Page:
Saturday, 26 February 2011
LH Jungnickel's parrots & the origin of the species
It was hard to resist posting two more of Jungnickel's humourous takes on hyperactivity amongst parrots. This first woodcut is wonderfully manic with very little bearing on natural history at all but does employ his later style of sub-expressionism which in fact has more in common with textiles than Schmidt-Rottluff. The second colour woodcut shows a hyacinth maccaw, a rare parrot from Brazil. In his earlier, more strictly secessionist woodcuts, he provided no habitat at all for the animals. In this one we do at least have leaves and what I take to be jazz-age tree-tops. Rather like his parrots, Jungnickel tended to be a law unto himself.
It was his usual method to stalk his subjects in the confines of the Vienna Zoo but he has made a valiant effort to describe the peculiar colour of the bird and the shading of its plumage. The beak is in fact dark grey and he may have emphasised the size of its his head for comic effect. But the humped wings and alarming beak are true to type.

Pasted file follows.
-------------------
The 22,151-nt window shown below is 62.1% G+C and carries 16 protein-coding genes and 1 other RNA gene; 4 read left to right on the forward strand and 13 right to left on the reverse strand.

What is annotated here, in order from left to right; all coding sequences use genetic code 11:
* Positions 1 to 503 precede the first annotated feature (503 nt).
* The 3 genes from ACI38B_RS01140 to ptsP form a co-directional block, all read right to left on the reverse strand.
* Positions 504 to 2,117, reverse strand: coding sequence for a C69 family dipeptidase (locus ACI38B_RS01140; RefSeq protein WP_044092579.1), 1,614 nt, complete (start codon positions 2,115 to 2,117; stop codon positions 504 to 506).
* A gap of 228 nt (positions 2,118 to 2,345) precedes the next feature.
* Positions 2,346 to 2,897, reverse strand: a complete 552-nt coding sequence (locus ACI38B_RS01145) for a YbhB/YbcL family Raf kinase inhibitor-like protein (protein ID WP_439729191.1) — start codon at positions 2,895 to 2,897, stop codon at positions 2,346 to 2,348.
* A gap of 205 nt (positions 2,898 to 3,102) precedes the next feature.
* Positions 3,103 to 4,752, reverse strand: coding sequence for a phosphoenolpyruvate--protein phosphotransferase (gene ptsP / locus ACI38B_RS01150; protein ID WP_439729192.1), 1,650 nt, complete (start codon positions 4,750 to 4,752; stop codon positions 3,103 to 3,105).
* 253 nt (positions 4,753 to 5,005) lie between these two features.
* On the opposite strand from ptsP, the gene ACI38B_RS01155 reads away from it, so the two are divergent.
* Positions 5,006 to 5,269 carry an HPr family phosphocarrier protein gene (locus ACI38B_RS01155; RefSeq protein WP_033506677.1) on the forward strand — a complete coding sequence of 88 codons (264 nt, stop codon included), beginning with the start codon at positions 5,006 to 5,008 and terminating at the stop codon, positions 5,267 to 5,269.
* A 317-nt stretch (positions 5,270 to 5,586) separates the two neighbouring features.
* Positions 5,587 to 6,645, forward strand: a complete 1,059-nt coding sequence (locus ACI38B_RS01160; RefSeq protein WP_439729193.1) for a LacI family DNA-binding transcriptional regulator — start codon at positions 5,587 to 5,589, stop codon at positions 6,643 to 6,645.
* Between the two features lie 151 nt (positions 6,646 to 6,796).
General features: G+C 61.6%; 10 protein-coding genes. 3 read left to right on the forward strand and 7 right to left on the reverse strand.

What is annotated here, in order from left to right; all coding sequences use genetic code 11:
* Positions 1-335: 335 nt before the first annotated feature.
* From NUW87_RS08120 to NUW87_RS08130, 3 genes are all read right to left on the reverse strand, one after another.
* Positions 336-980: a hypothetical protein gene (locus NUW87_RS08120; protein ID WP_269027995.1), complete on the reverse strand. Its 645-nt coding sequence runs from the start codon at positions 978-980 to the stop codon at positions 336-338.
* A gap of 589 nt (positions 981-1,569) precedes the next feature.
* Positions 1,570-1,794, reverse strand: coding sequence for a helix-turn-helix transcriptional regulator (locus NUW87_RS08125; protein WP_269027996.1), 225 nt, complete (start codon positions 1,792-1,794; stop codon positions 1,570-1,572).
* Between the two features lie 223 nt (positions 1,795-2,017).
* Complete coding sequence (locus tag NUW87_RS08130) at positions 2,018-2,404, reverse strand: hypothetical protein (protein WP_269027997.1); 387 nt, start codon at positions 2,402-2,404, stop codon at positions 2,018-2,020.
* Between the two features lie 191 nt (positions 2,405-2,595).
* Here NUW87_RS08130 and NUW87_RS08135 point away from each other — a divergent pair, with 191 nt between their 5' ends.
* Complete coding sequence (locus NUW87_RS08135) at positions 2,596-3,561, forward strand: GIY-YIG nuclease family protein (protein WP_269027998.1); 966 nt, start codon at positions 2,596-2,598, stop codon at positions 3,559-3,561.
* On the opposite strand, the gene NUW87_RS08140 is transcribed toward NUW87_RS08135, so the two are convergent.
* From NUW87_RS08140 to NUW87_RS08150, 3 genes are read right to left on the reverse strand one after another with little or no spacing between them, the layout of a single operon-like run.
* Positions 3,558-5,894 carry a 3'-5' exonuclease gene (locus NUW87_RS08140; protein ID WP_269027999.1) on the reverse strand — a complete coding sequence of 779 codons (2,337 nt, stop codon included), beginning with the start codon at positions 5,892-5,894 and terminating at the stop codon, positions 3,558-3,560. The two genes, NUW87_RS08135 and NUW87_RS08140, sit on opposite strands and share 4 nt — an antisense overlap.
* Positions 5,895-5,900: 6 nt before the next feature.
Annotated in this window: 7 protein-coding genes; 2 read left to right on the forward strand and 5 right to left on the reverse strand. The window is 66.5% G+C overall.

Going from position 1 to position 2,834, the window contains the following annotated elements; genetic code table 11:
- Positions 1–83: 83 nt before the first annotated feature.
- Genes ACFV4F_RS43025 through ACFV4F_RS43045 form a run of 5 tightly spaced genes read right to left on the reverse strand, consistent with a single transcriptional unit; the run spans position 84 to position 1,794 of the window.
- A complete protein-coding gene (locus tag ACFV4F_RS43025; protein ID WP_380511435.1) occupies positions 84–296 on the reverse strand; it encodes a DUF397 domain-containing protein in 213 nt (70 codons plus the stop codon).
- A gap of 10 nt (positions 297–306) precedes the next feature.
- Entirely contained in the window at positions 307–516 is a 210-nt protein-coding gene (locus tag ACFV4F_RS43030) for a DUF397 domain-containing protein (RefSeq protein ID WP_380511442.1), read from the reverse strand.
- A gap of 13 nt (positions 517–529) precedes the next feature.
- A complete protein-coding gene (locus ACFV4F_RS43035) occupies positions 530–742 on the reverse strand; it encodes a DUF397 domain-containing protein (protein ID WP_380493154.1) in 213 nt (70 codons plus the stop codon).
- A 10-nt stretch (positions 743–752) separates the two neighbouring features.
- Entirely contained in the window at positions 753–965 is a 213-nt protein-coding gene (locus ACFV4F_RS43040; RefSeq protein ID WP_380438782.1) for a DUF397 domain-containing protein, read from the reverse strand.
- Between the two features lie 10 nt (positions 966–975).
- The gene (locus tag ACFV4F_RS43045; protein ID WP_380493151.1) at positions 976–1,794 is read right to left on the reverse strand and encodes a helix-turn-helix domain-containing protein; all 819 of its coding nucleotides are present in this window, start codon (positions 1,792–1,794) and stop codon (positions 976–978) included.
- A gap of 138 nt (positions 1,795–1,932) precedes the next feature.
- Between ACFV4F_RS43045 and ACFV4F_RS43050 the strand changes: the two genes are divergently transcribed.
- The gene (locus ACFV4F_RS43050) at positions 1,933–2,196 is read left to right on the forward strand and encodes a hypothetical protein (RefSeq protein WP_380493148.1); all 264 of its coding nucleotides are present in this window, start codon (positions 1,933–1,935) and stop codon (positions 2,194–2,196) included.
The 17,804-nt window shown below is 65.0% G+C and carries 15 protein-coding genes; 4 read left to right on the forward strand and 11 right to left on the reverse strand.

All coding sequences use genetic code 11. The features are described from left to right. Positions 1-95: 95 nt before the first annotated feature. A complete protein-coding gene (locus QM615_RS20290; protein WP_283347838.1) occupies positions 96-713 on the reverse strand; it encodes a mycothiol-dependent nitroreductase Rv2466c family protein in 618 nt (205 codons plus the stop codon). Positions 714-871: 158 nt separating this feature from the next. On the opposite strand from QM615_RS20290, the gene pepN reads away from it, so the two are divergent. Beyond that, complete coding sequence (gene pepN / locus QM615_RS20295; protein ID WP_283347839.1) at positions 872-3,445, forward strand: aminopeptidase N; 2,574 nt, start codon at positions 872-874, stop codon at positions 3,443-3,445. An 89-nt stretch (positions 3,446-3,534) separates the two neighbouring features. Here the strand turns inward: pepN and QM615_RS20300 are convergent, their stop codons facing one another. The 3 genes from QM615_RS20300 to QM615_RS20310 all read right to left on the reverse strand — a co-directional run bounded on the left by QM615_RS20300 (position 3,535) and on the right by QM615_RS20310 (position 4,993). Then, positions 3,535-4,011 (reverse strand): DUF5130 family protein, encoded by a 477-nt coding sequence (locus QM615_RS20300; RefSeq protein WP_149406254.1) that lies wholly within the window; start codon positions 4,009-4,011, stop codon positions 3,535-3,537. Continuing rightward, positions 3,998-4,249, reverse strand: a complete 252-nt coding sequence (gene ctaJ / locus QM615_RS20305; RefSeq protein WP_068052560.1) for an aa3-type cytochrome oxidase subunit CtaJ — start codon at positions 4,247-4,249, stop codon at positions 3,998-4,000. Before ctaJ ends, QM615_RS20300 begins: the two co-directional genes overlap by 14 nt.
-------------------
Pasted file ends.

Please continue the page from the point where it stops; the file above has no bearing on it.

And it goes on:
All the more curious, then, for him to come up with this jeu d'esprit of violet maccaws. It's true that violet parrots do exist but the Violet Maccaw is a species that only inhabits LH Jungnickel's drole imagination. Whether the woodcut improves on nature is open to question but the printing is sharper, notably along the bird's neck and on its wing, giving the parrot a much livelier profile. The blacks and greys also stand in greater contrast to the violet than they do to the blue so there was a genuine desire on Jungnickel's part to make a better print. (I'm assuming the blue one is the earlier version, of course). No doubt assiduous readers will soon be finding other maccaws unknown outside the hothouse of Austria-Hungary. And I will have no other option but to post.